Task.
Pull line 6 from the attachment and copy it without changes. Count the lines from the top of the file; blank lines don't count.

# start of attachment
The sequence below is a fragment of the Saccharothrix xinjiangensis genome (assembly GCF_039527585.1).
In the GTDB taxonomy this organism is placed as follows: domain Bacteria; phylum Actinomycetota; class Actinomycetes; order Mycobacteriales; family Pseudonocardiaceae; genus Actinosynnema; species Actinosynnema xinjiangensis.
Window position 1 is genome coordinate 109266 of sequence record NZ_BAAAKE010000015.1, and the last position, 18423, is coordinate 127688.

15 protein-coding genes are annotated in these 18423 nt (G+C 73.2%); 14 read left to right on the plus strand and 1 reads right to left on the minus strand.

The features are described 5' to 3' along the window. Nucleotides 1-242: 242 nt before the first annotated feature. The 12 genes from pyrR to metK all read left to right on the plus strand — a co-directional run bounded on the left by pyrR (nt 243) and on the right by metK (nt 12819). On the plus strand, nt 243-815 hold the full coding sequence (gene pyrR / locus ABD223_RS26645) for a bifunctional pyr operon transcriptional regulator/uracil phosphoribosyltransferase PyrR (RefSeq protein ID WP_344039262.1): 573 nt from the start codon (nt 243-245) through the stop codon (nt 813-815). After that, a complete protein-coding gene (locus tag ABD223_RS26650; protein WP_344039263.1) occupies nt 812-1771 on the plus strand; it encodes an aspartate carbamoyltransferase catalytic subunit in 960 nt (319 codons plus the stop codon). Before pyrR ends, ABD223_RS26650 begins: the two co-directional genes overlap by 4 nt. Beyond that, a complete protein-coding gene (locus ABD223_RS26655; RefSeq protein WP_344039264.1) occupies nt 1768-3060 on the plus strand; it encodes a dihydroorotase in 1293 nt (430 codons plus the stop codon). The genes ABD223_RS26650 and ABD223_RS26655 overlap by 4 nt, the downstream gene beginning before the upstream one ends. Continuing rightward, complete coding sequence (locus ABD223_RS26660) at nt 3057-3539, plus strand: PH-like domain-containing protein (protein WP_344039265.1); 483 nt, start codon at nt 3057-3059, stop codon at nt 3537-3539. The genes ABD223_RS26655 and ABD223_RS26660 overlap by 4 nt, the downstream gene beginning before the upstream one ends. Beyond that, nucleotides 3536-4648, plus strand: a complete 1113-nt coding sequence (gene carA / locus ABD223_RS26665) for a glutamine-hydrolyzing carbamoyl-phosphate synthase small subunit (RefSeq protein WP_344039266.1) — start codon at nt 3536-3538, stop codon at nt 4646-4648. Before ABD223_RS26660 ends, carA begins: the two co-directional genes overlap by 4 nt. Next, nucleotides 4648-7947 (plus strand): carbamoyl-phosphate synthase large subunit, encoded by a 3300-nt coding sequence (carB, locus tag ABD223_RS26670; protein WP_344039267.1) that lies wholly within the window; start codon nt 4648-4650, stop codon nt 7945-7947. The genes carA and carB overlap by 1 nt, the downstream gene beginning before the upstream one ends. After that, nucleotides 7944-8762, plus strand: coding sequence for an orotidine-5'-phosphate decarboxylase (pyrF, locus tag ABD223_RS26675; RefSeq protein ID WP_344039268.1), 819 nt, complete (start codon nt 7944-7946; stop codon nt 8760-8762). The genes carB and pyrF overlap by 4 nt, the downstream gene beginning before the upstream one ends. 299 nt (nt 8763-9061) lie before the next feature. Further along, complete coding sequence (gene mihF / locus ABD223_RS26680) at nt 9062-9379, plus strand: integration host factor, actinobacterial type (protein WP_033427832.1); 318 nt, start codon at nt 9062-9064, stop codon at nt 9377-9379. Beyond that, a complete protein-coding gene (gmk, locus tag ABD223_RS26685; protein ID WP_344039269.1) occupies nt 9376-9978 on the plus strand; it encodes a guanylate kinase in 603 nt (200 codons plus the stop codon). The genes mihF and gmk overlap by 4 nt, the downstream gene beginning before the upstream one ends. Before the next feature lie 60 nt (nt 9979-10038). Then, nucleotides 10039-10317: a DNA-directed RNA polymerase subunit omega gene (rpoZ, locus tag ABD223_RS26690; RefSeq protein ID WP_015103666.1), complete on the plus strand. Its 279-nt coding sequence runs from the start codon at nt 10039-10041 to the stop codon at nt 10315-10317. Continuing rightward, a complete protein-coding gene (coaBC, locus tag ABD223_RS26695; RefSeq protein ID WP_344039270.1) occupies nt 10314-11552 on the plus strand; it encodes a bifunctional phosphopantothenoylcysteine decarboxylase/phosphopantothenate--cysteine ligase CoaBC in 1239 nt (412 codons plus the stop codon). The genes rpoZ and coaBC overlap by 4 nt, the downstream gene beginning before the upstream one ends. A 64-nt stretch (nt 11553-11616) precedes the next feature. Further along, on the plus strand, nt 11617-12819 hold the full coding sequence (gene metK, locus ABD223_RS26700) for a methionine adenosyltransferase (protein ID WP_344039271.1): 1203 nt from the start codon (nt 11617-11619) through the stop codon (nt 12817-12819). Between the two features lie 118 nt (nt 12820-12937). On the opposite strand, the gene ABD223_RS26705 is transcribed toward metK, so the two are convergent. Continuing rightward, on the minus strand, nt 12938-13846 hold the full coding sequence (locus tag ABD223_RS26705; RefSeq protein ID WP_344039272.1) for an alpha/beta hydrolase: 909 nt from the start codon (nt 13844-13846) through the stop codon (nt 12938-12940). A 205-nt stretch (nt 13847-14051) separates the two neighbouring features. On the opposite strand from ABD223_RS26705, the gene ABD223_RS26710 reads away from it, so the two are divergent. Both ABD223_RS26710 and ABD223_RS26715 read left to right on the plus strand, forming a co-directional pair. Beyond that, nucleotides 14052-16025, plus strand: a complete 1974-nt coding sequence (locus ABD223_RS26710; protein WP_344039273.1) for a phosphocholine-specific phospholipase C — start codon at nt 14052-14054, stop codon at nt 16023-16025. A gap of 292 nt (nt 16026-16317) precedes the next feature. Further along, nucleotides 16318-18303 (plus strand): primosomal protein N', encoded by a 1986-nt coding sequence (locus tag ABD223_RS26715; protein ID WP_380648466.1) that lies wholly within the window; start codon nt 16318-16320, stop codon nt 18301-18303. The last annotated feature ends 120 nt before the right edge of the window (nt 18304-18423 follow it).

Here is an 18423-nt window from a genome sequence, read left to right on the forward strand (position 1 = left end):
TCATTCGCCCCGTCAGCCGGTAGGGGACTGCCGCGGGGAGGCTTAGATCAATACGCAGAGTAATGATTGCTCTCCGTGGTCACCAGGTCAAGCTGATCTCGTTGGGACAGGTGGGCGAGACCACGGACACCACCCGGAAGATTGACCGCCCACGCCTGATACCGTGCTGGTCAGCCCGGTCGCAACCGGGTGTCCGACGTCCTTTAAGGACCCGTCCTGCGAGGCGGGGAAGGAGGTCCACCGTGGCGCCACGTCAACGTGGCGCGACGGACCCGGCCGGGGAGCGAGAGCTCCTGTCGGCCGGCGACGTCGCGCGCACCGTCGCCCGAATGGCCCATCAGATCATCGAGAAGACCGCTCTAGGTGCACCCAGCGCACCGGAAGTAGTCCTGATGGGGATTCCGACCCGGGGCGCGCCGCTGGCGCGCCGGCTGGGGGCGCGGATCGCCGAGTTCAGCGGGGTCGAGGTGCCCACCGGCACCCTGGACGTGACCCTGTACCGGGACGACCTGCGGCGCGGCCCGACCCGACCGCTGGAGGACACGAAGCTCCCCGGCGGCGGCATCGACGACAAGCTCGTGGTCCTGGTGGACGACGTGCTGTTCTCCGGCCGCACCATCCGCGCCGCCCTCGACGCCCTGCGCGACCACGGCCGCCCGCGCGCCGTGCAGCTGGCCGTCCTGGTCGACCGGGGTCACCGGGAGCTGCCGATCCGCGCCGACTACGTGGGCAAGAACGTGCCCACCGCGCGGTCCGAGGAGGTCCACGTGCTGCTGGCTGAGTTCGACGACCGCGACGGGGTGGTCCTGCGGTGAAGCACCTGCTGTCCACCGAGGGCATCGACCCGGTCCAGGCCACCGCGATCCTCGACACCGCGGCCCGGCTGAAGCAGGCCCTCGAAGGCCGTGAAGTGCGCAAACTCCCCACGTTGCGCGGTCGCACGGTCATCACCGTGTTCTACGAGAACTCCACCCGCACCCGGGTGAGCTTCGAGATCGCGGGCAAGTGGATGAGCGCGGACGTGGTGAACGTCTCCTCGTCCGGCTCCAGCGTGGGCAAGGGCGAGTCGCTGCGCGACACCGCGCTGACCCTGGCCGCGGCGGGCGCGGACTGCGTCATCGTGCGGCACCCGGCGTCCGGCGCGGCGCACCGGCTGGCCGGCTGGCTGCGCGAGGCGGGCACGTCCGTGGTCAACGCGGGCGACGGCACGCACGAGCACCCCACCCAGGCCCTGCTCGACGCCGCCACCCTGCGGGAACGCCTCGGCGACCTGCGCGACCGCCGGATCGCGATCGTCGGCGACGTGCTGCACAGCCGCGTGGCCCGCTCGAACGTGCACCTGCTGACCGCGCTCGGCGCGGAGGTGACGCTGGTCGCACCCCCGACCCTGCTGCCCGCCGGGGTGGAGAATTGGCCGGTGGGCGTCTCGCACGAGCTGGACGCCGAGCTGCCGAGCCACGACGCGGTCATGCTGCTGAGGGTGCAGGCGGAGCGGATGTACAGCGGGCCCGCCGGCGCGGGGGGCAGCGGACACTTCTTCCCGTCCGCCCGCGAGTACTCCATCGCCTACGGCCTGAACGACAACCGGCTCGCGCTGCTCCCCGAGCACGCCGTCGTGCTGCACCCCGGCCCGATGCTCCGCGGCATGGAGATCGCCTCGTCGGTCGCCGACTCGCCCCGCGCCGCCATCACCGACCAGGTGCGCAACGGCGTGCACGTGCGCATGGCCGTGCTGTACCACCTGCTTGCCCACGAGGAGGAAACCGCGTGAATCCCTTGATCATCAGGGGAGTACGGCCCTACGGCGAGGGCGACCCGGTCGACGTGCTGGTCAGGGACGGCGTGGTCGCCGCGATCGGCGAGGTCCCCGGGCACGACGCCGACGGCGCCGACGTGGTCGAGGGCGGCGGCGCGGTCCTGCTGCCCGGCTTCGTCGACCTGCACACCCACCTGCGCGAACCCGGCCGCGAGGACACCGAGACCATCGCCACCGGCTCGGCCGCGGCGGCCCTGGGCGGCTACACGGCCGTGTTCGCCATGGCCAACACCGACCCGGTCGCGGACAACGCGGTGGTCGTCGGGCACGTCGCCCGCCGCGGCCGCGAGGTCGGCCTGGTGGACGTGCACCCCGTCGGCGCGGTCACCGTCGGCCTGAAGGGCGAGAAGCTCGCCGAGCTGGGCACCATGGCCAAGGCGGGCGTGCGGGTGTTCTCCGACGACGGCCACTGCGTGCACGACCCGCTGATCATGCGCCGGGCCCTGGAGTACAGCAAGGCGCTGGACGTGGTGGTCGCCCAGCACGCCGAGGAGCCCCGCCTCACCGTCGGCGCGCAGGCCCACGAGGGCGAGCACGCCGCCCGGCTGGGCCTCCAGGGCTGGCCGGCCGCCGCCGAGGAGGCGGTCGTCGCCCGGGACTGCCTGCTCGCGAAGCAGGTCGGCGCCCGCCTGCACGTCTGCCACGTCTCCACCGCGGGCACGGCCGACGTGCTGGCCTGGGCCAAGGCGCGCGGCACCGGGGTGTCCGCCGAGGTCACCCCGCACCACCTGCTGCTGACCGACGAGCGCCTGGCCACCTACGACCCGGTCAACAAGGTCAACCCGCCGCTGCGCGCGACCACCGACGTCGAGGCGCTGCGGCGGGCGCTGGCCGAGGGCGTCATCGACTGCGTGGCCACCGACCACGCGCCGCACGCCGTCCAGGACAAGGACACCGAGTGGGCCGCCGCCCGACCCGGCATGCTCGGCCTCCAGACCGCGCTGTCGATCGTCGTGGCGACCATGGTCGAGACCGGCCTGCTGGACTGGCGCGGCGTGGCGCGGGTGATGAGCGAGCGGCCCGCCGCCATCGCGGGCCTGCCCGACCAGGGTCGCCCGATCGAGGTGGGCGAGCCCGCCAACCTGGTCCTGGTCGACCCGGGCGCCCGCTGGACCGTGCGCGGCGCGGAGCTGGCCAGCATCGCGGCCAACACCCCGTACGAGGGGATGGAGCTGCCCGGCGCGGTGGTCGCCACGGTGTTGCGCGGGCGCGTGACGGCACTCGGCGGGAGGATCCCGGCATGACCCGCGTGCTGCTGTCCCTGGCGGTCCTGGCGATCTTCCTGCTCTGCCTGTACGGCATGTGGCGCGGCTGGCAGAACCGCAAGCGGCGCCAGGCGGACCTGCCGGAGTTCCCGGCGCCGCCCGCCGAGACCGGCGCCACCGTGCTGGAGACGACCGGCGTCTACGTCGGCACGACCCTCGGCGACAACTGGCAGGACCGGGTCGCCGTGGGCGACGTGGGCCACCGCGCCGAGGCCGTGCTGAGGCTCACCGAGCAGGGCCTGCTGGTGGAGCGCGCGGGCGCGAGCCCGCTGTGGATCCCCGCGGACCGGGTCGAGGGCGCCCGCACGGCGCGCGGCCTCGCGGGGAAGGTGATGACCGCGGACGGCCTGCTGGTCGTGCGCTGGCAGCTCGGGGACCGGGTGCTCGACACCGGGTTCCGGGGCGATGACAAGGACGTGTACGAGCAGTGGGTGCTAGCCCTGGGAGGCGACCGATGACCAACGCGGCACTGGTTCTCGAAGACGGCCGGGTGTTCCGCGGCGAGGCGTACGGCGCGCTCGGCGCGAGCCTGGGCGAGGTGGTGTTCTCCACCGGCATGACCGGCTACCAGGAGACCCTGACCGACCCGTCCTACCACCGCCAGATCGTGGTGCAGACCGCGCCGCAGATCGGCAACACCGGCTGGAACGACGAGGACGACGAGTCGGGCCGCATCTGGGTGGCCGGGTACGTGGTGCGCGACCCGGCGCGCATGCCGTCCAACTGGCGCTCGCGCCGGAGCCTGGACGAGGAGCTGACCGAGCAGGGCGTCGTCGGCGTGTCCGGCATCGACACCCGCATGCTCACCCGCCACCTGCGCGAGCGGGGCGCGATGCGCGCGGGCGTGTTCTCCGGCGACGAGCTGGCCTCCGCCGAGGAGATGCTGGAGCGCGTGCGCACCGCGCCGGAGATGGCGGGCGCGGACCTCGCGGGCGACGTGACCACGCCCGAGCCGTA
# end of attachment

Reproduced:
Here is an 18423-nt window from a genome sequence, read left to right on the forward strand (position 1 = left end):